-The theory has proven helpful in identifying a variety of motives regarding media use and viewing patterns that reflect the utility, selectivity and intentionality of audience activity
H1: Negative images of Black women on reality television shows are seen more than positive images.

RQ1: Are Black women portrayed in a more positive or negative image on reality television shows?

RQ2: Why do television stations continue to promote images of black women in reality television shows? Findings The Real Housewives of Atlanta Positive Images of Black Women on The Real Housewives of Atlanta

Number of Black women who were the following out of 6 women
Employed - 5
Married Mother - 2
Non No Alcohol Use - 2
Non-Sexual (clothing/gestures) - 2
Stable family - 4
Did not use vulgar language - 1
Talked positive about cast member(s) - 1 Negative Images of Black women on The Real Housewives of Atlanta

Number of Black women who were the following out of 6 women
Unemployed - 1
Unmarried Mother - 2
Seen Drinking Alcohol - 4
Portrayed Sexual Image (clothing/gestures) - 4Unstable family - 1
Used Vulgar Language - 5
Talked Negatively about cast member(s) 3 Basketball Wives of L.A. Positive Images of Black Women on Basketball Wives of L.A.

Number of Black women who were the following out of 6 women
Employed -5
Married Mother -2
No Alcohol Use - 0
Non-Sexual (clothing/gestures) - 2
Stable family -3
Did not use vulgar language -0
Talked positively about cast member(s) -1

Negative Images of Black women on Basketball Wives L.A.

Number of Black women who were the following out of 6 women
Unemployed -1
Unmarried Mother -4
Used Alcohol - 6
Unstable family -3
Portrayed Sexual Image (clothing/gestures) -4
Used Vulgar Language - 6
Talked Negatively about cast member(s) -5 The Tia and Tamara Show Positive Images of Black Women on The Tia and Tamara Show

Number of Black women who were the following out of 2 women
Employed-2
Married Mother-2
No Alcohol Use-2
Non-Sexual (clothing/gestures)-1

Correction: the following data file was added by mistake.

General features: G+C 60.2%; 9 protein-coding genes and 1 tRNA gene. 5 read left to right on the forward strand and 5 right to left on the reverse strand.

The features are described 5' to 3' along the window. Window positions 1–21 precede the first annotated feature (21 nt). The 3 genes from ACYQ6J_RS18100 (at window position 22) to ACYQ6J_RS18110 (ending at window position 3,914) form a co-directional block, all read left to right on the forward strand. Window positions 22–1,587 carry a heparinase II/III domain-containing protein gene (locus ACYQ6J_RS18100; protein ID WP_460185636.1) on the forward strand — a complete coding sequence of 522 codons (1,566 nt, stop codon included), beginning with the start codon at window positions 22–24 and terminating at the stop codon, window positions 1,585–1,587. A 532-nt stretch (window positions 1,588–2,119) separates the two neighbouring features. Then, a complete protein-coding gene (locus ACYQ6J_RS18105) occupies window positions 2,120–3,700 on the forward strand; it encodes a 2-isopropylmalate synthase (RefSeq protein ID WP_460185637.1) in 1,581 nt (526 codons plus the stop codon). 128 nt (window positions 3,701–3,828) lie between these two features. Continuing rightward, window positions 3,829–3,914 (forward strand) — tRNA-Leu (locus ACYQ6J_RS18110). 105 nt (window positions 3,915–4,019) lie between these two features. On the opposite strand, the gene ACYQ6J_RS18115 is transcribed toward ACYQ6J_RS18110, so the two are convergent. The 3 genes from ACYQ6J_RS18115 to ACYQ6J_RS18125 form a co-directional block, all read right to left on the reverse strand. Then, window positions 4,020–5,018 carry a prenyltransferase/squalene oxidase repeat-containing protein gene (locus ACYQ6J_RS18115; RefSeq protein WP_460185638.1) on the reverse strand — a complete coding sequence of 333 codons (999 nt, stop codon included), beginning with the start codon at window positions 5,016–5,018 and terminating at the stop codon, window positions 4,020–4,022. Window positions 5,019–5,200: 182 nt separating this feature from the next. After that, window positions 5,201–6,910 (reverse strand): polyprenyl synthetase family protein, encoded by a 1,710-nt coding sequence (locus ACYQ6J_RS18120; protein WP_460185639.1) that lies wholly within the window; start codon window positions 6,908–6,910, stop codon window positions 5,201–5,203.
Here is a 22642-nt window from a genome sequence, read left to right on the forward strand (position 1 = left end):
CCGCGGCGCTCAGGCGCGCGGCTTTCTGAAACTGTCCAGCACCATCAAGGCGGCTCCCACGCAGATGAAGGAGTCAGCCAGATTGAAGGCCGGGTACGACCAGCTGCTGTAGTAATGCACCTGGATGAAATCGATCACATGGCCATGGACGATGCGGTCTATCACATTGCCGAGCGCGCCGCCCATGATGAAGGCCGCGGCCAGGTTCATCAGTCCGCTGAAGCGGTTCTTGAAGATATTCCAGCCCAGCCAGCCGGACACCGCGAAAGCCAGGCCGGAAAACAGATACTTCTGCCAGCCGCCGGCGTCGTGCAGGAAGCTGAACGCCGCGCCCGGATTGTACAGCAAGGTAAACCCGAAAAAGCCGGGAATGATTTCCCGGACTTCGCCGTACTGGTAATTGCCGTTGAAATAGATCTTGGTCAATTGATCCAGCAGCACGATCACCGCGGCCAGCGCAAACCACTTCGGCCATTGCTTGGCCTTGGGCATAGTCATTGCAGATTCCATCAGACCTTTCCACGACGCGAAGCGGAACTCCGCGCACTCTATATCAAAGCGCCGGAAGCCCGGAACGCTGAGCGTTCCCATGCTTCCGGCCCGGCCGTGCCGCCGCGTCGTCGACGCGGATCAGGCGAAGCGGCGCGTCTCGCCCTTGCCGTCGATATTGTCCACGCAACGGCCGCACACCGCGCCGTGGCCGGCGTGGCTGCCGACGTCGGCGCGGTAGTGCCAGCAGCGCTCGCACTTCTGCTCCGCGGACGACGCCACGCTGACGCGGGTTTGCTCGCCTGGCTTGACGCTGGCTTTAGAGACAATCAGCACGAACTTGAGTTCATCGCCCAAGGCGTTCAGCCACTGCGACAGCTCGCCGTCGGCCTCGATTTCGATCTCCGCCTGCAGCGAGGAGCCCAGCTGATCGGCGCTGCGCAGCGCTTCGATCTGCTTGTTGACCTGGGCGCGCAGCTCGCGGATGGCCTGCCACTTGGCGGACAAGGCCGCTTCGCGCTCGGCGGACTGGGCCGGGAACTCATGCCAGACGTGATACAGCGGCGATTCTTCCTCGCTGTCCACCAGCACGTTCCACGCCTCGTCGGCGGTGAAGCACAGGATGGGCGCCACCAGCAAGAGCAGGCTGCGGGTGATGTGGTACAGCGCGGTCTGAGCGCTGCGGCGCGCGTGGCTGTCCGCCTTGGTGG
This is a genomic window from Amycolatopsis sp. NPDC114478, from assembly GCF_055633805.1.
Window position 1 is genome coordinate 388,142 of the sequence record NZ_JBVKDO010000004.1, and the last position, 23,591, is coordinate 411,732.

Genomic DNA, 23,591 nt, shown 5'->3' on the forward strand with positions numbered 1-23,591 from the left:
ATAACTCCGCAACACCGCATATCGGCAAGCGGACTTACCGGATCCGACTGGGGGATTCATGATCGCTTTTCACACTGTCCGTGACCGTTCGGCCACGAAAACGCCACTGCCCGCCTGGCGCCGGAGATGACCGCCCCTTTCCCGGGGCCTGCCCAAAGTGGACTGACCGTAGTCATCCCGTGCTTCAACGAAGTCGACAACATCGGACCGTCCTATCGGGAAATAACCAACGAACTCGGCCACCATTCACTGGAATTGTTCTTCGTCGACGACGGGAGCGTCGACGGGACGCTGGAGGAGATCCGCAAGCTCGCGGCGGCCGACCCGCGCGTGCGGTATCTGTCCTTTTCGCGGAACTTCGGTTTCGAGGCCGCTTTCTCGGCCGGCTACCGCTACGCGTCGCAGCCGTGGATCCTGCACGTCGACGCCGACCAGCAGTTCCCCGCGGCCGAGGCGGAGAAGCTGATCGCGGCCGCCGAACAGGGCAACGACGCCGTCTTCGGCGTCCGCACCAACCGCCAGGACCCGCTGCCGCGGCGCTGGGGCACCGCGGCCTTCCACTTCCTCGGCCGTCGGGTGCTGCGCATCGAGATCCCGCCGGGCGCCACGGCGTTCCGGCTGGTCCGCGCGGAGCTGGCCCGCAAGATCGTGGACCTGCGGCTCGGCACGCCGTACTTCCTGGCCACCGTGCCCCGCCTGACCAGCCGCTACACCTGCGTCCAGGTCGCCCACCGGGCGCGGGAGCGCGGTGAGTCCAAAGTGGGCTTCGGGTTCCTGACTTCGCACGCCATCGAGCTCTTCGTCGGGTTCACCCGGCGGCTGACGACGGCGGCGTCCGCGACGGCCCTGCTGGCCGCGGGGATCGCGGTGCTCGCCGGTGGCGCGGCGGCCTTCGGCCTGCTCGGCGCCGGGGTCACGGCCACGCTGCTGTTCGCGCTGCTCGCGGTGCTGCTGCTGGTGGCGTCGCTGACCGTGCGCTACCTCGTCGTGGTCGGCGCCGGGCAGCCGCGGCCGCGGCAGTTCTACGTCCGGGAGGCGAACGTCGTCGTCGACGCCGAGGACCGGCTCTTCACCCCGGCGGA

Stable family -2
Did not use vulgar language-1
Talked positively about cast member(s)-1

Negative Images of Black women on The Tia and Tamara Show

Number of Black women who were the following out of 2 women
Unemployed-0
Unmarried Mother-0
Used Alcohol-0Unstable family-0
Portrayed Sexual Image (clothing/gestures)-1
Used Vulgar Language-1
Talked Negatively about cast member(s)-1 Run's House Positive Images of Black Women on Run’s House

Number of Black women who were the following out of 3 women
Employed -2
Married Mother - 1
No Alcohol Use - 3
Non-Sexual (clothing/gestures)- 3
Stable family -3
Did not use vulgar language- 3
Talked positively about cast member(s) -0 Negative Images of Black women on Run’s House

Number of Black women who were the following out of 3 women
Unemployed-1
Unmarried Mother-0
Used Alcohol-0
Unstable family-0
Portrayed Sexual Image (clothing/gestures)-0
Used Vulgar Language-0
Talked Negatively about cast member(s)-0 Results Positive Images of Black Women on Reality Television Shows

Number of Black women who were the following out of 17 women
Employed-82%
Married Mother-41%
No Alcohol Consumption-41%
No Sexual Image (clothing/gestures)-47%
Stable family-70%
Did not use Vulgar Language-29%
Talked positively about cast member(s)-23%

Negative Images of Black women on Reality Television Shows

Number of Black women who were the following out of 17 women
Unemployed-17%
Unmarried Mother-35%
Alcohol Consumption-58%
Showed Sexual Image (clothing/gestures)-52%
Unstable family-29%
Used Vulgar Language-70%
Talked Negatively about cast member(s)-52% THE END